Dell began as a flexible and customer-centric organization. But as it grew it suffered big organization disease and focused on itself more than the customer.
If you go to the Dell website today the first thing it asks you is whether you are a Home User, Small Business, etc. I don't want to answer that question, thank you very much, Mr Dell. And from years of testing and analysis I know that about 90 percent of customers don't want to answer it either. So why do you keep asking it?
Back in 2001, when customers came to the Dell homepage wanting to buy a laptop, there was a link on the homepage for "Laptops." That's what most people want: to buy a laptop, desktop, printer, server. They don't want to tell you if they're a home user, small business or government entity.
What about the government employee who wants to buy a computer for their home? Might they get a discount if they clicked on Government? These very classifications cause resentment and suspicion. Do governments get better discounts than small business? Are home user computers less powerful than small business computers? I used to believe that audience-based navigation was useful, but now I know that it often causes a lot more problems than it solves.
Why does Dell force you to choose an audience? Because that's how Dell is organized internally. I was once told that these internal units could not agree on how to share revenue if someone clicked on "Laptops." It's a classic problem for large organizations; I've often heard it said that an organization will kill itself long before it gets killed by the competition.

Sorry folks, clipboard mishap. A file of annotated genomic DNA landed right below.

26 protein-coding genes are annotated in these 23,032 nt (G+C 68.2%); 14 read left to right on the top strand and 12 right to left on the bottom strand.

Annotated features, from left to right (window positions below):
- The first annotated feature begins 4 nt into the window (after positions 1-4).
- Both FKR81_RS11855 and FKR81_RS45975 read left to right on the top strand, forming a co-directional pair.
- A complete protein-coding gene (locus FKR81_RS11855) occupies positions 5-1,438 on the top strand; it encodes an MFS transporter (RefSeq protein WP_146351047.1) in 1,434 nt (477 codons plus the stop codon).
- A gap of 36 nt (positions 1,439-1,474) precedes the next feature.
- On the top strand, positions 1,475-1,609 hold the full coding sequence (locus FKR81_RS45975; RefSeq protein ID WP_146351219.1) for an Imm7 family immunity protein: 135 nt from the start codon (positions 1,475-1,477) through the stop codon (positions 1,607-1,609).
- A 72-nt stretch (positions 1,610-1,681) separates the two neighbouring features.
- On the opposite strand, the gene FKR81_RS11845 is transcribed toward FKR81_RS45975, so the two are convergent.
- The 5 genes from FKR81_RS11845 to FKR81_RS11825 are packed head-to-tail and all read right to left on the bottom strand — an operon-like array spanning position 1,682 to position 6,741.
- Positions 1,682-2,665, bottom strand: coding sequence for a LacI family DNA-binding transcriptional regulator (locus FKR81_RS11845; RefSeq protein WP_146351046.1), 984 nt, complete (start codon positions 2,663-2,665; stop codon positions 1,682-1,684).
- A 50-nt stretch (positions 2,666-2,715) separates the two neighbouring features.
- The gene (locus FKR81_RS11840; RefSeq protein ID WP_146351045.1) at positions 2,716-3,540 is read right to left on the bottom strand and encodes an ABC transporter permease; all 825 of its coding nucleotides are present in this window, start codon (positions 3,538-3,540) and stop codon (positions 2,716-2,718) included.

Dell wasn't always organization-centric. "From the start, our entire business-from design to manufacturing to sales-was oriented around listening to the customer, responding to the customer, and delivering what the customer wanted," writes Michael Dell in his autobiography Direct From Dell.
Michael Dell recognized the threats of silo-based, organization-centric thinking. He wrote that "The information systems group, for example, would say. "We're the information systems group and our job is to create information systems." Rather than, "We're the information systems group and our job is to facilitate the flow of information to our employees, customers, and shareholders."
Eric D. Beinhocker writes in his book The Origin of Wealth that organizations nearly always become less adaptable as they grow. "Growth creates interdependencies, interdependencies create conflicting constraints, and conflicting constraints create slow decision making and, ultimately, bureaucratic gridlock," Beinhocker writes, "The politics of organizations are such that local pain in particular groups or departments is often sufficient to prevent the organization from moving to a new state, even if that state is more globally fit."
Large organizations have many strengths but over the longer term they are their own worst enemies. "The virtual nonexistence of excellence that lasts multiple decades (again, less than 0.5 percent), and the extreme rarity of repeated excellence (again, 1 percent), brings us to a brutal truth about most companies," Beinhocker writes. "Markets are highly dynamic, but the vast majority of companies are not."
So, how to succeed in this modern ever-changing world? "Companies that are successful today-and, perhaps more importantly, companies that will be successful tomorrow-are those that can get closest to their customers' needs," Michael Dell writes.